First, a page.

In the discussion of the matter at Washington, the fact has been elicited that Murray was attorney for claims awarded to the amount of $$51,000, and Whiton, Talmage’s agent in New York, to the amount of $352,000; the sum of $50,000 only was not represented, by one or the other. And as the Committee of Foreign Affairs of the House of Representatives says in its last report: “The treaty with Venezuela provides for the appointment of a commission to consider the claims of American citizens against Venezuela. There has not been the commission which the treaty required. The alleged commission was a conspiracy; its proceedings were tainted with fraud. That fraud affects them all. It was corrupt from head to foot, and there is no method known to the committee by which the fraudulent part may be separated from the honest part, and any portion shown to be sound and entire. Falsus in uno, falsus in omnibus.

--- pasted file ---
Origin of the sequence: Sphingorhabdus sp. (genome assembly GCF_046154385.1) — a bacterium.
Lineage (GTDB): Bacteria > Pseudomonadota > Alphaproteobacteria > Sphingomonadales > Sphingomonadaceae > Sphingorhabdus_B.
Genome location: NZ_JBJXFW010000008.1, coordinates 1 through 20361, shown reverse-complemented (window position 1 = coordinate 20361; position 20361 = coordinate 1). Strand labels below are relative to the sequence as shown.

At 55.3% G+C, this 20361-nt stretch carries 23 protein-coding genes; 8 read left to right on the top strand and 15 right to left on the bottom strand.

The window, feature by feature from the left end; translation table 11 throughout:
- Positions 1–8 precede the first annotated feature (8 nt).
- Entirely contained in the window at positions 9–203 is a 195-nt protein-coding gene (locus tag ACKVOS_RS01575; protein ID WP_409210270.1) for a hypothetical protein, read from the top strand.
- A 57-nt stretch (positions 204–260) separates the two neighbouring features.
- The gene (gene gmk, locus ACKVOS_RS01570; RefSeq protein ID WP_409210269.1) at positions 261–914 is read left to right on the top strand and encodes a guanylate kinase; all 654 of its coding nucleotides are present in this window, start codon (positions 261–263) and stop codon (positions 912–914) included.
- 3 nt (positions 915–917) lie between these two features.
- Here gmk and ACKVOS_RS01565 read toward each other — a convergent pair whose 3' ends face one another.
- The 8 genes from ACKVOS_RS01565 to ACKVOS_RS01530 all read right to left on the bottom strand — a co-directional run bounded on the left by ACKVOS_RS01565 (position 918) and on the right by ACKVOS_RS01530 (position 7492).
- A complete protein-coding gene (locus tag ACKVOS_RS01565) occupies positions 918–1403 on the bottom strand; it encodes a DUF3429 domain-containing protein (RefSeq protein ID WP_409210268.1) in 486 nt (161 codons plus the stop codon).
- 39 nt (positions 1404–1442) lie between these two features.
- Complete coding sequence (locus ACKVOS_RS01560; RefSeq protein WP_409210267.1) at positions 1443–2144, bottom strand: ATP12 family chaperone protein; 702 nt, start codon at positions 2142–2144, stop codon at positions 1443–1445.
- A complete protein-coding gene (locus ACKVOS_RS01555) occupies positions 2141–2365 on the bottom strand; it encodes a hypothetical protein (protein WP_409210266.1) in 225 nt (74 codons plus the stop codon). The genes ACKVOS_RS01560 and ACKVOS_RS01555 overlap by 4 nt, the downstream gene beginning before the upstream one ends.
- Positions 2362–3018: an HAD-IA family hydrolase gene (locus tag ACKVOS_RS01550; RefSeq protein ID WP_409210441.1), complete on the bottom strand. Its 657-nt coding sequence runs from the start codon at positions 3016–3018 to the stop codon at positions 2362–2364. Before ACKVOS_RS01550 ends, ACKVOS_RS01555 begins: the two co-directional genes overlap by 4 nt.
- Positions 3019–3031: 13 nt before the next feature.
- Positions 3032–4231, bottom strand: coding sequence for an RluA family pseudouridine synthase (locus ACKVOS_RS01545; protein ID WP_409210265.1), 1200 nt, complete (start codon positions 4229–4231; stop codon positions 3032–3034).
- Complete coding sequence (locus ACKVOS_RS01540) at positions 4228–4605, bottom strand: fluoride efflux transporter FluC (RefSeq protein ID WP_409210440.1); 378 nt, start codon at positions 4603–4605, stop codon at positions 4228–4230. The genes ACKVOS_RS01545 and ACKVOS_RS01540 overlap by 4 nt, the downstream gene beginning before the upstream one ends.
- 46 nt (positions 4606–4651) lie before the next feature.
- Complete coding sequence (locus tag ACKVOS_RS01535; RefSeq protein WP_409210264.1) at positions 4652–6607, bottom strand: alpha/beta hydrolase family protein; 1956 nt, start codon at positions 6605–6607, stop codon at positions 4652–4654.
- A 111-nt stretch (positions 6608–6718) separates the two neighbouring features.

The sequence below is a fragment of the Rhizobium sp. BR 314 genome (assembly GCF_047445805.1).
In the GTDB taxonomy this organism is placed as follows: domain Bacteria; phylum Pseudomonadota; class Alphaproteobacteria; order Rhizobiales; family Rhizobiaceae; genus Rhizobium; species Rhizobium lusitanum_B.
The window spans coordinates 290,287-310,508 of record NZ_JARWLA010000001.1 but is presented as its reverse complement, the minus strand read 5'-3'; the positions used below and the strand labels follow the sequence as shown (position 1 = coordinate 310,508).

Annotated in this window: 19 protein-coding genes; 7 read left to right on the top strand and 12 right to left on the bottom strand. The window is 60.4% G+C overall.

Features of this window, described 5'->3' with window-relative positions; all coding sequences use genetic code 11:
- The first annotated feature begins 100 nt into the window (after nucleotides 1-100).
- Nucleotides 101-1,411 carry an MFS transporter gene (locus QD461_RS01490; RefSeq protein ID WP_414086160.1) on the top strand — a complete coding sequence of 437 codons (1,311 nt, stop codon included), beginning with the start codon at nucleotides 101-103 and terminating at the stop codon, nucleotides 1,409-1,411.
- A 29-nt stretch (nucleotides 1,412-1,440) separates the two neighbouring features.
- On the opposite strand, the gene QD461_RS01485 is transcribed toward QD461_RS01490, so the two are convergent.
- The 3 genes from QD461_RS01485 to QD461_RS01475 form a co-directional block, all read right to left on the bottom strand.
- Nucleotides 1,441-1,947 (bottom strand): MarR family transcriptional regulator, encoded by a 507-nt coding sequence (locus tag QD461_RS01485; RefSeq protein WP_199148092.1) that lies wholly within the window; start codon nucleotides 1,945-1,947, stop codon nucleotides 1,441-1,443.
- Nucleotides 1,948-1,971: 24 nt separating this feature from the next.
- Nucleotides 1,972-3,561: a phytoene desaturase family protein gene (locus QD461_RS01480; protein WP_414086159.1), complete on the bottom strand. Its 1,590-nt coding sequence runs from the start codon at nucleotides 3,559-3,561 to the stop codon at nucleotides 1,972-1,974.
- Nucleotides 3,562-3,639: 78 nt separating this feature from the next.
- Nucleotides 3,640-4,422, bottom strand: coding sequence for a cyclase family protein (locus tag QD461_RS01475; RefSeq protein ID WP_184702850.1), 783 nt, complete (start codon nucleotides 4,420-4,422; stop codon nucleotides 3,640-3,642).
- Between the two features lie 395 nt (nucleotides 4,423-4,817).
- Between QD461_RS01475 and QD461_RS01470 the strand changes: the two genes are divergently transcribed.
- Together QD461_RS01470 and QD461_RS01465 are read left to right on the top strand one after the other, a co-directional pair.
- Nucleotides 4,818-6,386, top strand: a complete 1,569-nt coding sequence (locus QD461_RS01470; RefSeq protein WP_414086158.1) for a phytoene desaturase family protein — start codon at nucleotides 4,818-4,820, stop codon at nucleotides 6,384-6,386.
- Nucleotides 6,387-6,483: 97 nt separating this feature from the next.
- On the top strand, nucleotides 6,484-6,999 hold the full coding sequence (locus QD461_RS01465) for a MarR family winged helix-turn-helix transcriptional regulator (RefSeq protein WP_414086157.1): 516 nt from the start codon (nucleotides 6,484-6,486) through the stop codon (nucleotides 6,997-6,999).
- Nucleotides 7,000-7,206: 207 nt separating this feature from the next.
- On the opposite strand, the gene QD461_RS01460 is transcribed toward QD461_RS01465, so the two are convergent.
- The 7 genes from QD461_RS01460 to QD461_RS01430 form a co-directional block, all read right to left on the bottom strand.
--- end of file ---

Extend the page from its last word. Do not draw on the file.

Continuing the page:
“It is a principle not only of unwritten law, but of universal jurisprudence, that fraud vitiates every act, public or private.”

If the minister refers to the classification of claims made in 1880, it will be sufficient for me to remind him of the circumstances of the case in order to satisfy the argument. Mr. Evarts had, suggested to Mr. Pile, when the case was transmitted by Congress to the executive, that Venezuela should divide the claims into categories, as a means of arriving at an adjustment of them between the two Governments, without the necessity of returning the case to Congress. But, without awaiting the answer of Venezuela, his excellency the President, in a message dated March 29, 1880, again laid the matter before the Senate. It is therein stated that this Republic has not yet specified the awards which it considered just and those which it considered unjust in such a way as to put an end to any ulterior complaint, if it should be attempted to make a discrimination in the payment of dividends.